Life insurance is a contract between an insurance policy holder and an insurer or assurer, where the insurer promises to pay a designated beneficiary a sum of money in exchange for a premium, upon the death of an insured person. Depending on the contract, other events such as terminal illness or critical illness can also trigger payment. The policy holder typically pays a premium, either regularly or as one lump sum. Other expenses, such as funeral expenses, can also be included in the benefits.
Term Life Insurance for a specified period of time
With term life insurance, coverage is purchased for a certain length of time, such as for ten years, 15 years, 20 years, 25 years, 30 years – and in some cases, even longer. There is also a 1-year renewable term life insurance option that is offered
Lifetime protection with Whole Life Insurance
- The simplest type of permanent life insurance coverage is whole life. With this type of coverage, the premium amount is locked in and will remain the same throughout the entire lifetime of the policy. This can be helpful for those who need to stick to a budget. It also means that if a person purchases a whole life policy at a very young age, they will still pay the same amount of premium when they get older – regardless of advancing age, or even an adverse health issue.
- In some cases, where a person’s pre-existing conditions require the individual to buy high risk life insurance, some graded whole life policies are the only option.
- The cash that is in the cash value component of a whole life insurance policy is allowed to grow on a tax-deferred basis. This means that the gain on these funds will not be taxed until or unless they are withdrawn – allowing them to compound exponentially over time.
- At first, the cash in a whole life insurance policy will grow slowly. This is because the majority of the early premium dollars will go towards paying the agent’s commission and the insurance costs. However, over the years, the cash in a whole life policy can steadily grow, often with a minimum guaranteed rate of return.
- Some whole life insurance policies will even provide dividends to their policyholders. Because these are considered to be a return of premium to the policyholder, they are also not taxed. Dividends can also help the cash value in a policy grow significantly – although they are never guaranteed.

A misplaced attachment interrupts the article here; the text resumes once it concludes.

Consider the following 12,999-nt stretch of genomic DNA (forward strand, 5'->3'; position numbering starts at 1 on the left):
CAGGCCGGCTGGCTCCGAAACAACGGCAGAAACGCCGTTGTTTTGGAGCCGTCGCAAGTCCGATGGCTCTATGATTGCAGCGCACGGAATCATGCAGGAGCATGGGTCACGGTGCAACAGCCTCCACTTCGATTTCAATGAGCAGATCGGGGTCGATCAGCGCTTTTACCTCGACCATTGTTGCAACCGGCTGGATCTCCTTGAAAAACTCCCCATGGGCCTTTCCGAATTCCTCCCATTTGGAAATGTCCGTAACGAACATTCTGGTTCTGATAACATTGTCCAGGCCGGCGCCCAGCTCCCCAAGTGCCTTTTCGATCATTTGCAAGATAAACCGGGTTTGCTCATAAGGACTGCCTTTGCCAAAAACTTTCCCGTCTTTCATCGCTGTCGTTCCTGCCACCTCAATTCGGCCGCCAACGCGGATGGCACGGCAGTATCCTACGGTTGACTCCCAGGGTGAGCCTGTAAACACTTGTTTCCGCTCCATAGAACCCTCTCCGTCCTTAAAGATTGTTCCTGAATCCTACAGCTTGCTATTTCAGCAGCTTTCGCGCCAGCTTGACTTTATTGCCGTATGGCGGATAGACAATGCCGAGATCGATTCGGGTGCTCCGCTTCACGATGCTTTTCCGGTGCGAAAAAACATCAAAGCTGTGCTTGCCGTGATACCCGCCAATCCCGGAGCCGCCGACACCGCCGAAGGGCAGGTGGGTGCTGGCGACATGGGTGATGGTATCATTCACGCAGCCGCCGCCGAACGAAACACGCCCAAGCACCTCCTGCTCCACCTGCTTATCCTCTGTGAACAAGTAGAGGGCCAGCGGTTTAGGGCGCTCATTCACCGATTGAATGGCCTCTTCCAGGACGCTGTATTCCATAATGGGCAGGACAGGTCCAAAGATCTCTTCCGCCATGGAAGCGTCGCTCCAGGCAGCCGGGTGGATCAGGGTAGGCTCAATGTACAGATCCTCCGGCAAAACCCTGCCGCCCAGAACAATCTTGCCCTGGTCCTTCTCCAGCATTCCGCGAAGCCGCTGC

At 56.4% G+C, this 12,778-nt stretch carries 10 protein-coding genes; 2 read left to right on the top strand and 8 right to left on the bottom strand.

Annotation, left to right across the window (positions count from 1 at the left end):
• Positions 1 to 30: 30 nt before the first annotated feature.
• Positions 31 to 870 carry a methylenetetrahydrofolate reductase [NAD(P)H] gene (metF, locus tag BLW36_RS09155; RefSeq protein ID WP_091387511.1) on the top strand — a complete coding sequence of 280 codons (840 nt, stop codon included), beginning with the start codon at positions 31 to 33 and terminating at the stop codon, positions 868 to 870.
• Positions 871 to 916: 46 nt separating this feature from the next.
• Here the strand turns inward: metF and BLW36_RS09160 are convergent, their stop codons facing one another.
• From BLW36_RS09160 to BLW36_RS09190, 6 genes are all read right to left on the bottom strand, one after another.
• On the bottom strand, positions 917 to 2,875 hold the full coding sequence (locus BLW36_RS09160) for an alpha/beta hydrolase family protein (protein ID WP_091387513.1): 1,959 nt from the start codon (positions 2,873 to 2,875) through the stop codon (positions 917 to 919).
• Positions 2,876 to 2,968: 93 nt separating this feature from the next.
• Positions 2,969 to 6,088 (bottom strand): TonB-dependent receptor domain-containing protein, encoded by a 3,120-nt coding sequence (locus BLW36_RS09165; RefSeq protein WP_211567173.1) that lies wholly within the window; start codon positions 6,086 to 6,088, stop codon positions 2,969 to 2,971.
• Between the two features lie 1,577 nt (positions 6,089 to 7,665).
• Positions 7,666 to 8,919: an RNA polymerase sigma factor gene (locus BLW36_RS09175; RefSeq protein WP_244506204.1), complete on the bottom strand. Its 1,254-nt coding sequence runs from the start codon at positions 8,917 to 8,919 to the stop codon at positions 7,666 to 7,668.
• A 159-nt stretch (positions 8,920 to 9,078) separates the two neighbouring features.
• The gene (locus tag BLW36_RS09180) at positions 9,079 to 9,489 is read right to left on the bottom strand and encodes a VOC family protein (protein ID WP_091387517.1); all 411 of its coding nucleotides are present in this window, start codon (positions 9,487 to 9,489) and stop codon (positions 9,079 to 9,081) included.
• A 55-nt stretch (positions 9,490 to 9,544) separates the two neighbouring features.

Flexible premiums and optional guarantees with Universal Life Insurance
Another form of permanent coverage is universal life insurance. This type of life insurance also provides a death benefit and a cash value component where the funds are allowed to grow tax-deferred.
Universal life insurance is more flexible than whole life coverage, though. This is because the policyholder is allowed – within certain guidelines – to choose how much of his or her premium dollars will go towards the policy’s death benefit, and how much will go towards the policy’s cash value.
Because universal life is a permanent life insurance policy, the policyholder will have access to their cash value account. So, just as with a whole life plan, the cash can be borrowed or withdrawn for any reason – including paying off debt, supplementing retirement income, or even going on a vacation.
Protection and investment options with Variable Universal Life Insurance
- Variable life insurance is also a form of permanent life insurance coverage. These types of life insurance policies offer a death benefit, as well as a cash component. However, with variable life insurance, the policyholder can take part in a variety of different investment options such as equities.
- This means that their funds have the opportunity to grow a great deal more than the funds in a whole life policy can. It also means that there can be more risk as funds are exposed to the ups and downs of the equities market.
- It is important to note that while the policyholder can increase their funds based on market movements, their cash is not invested directly in the market. Rather, it is invested in “sub-accounts” by the insurance company.
- With a variable life insurance policy, the death benefit may go up or down – however; it will not go below the set guaranteed amount. This is usually the original amount of death benefit that is purchased at the time of policy application.